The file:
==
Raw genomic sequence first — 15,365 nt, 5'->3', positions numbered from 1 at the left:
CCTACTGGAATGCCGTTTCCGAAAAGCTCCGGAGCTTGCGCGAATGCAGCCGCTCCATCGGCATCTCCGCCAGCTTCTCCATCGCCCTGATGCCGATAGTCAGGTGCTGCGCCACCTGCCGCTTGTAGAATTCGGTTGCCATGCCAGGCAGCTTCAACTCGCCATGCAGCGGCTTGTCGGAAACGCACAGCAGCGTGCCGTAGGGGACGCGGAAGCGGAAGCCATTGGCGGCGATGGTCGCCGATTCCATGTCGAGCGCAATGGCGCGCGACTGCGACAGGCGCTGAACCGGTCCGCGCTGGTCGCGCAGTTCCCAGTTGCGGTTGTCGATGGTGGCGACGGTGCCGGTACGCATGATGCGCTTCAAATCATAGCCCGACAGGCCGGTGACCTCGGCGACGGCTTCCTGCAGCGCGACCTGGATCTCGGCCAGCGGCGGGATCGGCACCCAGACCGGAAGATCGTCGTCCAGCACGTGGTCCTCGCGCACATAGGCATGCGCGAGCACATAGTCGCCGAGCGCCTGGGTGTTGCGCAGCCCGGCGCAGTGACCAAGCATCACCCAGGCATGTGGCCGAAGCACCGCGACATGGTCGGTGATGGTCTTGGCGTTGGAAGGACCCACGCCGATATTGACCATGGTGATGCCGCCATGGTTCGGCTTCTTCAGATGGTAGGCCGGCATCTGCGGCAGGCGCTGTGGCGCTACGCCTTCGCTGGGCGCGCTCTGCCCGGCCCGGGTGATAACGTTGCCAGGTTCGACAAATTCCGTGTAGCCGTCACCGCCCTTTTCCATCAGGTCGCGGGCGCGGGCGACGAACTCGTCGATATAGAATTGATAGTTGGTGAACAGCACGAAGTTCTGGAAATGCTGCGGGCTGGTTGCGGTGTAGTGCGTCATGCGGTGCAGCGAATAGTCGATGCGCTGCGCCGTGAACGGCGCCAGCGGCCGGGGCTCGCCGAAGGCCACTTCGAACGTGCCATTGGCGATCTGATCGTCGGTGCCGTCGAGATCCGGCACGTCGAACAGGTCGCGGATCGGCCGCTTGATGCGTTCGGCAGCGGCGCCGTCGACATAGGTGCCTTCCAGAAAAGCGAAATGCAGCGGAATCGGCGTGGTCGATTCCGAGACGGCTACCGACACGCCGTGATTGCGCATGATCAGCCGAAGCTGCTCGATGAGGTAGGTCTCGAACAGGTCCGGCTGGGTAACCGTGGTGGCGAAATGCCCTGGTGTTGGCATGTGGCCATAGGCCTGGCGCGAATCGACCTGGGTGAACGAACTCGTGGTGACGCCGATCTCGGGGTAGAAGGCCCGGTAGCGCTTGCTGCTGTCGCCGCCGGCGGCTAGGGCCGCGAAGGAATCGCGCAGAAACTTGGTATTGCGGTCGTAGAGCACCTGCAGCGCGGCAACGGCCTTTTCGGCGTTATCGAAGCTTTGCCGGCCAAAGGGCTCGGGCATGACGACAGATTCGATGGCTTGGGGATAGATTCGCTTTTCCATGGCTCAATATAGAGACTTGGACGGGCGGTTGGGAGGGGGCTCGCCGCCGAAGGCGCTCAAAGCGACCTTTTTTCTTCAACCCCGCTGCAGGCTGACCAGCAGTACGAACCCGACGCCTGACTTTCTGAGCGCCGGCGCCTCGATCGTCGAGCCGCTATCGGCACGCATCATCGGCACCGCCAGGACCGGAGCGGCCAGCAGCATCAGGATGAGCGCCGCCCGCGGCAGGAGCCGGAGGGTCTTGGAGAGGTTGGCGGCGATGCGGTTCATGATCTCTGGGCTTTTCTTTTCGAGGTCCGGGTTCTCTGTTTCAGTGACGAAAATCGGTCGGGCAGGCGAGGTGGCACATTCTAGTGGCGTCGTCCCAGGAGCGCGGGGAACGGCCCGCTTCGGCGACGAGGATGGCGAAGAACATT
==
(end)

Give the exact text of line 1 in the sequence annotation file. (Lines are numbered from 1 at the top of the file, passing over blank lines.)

Raw genomic sequence first — 15,365 nt, 5'->3', positions numbered from 1 at the left: